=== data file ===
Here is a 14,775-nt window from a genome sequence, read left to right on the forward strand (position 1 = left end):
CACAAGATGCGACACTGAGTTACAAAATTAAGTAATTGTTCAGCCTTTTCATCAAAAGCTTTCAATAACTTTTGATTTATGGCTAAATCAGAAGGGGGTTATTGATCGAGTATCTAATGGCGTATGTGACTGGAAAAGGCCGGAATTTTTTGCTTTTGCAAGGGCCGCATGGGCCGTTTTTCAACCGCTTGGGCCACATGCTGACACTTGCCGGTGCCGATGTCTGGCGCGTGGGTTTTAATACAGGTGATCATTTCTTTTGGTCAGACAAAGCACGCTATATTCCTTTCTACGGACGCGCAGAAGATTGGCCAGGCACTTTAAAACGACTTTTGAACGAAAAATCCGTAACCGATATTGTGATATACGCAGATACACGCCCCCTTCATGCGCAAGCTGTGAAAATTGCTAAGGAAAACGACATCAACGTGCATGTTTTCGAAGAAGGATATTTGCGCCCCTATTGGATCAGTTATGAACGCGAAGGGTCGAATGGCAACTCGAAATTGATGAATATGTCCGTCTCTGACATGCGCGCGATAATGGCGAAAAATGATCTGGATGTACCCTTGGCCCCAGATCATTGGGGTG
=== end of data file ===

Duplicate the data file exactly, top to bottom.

Here is a 14,775-nt window from a genome sequence, read left to right on the forward strand (position 1 = left end):
CACAAGATGCGACACTGAGTTACAAAATTAAGTAATTGTTCAGCCTTTTCATCAAAAGCTTTCAATAACTTTTGATTTATGGCTAAATCAGAAGGGGGTTATTGATCGAGTATCTAATGGCGTATGTGACTGGAAAAGGCCGGAATTTTTTGCTTTTGCAAGGGCCGCATGGGCCGTTTTTCAACCGCTTGGGCCACATGCTGACACTTGCCGGTGCCGATGTCTGGCGCGTGGGTTTTAATACAGGTGATCATTTCTTTTGGTCAGACAAAGCACGCTATATTCCTTTCTACGGACGCGCAGAAGATTGGCCAGGCACTTTAAAACGACTTTTGAACGAAAAATCCGTAACCGATATTGTGATATACGCAGATACACGCCCCCTTCATGCGCAAGCTGTGAAAATTGCTAAGGAAAACGACATCAACGTGCATGTTTTCGAAGAAGGATATTTGCGCCCCTATTGGATCAGTTATGAACGCGAAGGGTCGAATGGCAACTCGAAATTGATGAATATGTCCGTCTCTGACATGCGCGCGATAATGGCGAAAAATGATCTGGATGTACCCTTGGCCCCAGATCATTGGGGTG